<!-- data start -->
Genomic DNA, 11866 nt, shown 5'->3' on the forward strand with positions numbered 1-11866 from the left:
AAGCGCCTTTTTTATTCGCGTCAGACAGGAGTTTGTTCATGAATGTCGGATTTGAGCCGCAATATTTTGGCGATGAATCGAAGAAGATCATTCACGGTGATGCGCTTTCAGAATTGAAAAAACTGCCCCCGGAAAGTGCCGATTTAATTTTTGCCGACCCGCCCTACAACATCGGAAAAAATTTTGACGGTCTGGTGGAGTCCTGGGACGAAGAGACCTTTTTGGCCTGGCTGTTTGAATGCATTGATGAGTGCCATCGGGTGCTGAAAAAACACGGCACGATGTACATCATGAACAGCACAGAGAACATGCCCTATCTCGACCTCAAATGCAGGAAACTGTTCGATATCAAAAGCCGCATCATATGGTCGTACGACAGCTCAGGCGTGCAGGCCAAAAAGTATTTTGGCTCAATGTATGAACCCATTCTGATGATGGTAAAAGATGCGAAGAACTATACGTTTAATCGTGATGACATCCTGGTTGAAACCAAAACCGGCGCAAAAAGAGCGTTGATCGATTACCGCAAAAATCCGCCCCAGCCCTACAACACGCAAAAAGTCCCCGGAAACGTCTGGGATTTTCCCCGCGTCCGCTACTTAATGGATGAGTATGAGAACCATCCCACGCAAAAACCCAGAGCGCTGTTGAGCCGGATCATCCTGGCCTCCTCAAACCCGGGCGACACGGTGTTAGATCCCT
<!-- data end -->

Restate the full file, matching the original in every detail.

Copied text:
Genomic DNA, 11866 nt, shown 5'->3' on the forward strand with positions numbered 1-11866 from the left:
AAGCGCCTTTTTTATTCGCGTCAGACAGGAGTTTGTTCATGAATGTCGGATTTGAGCCGCAATATTTTGGCGATGAATCGAAGAAGATCATTCACGGTGATGCGCTTTCAGAATTGAAAAAACTGCCCCCGGAAAGTGCCGATTTAATTTTTGCCGACCCGCCCTACAACATCGGAAAAAATTTTGACGGTCTGGTGGAGTCCTGGGACGAAGAGACCTTTTTGGCCTGGCTGTTTGAATGCATTGATGAGTGCCATCGGGTGCTGAAAAAACACGGCACGATGTACATCATGAACAGCACAGAGAACATGCCCTATCTCGACCTCAAATGCAGGAAACTGTTCGATATCAAAAGCCGCATCATATGGTCGTACGACAGCTCAGGCGTGCAGGCCAAAAAGTATTTTGGCTCAATGTATGAACCCATTCTGATGATGGTAAAAGATGCGAAGAACTATACGTTTAATCGTGATGACATCCTGGTTGAAACCAAAACCGGCGCAAAAAGAGCGTTGATCGATTACCGCAAAAATCCGCCCCAGCCCTACAACACGCAAAAAGTCCCCGGAAACGTCTGGGATTTTCCCCGCGTCCGCTACTTAATGGATGAGTATGAGAACCATCCCACGCAAAAACCCAGAGCGCTGTTGAGCCGGATCATCCTGGCCTCCTCAAACCCGGGCGACACGGTGTTAGATCCCT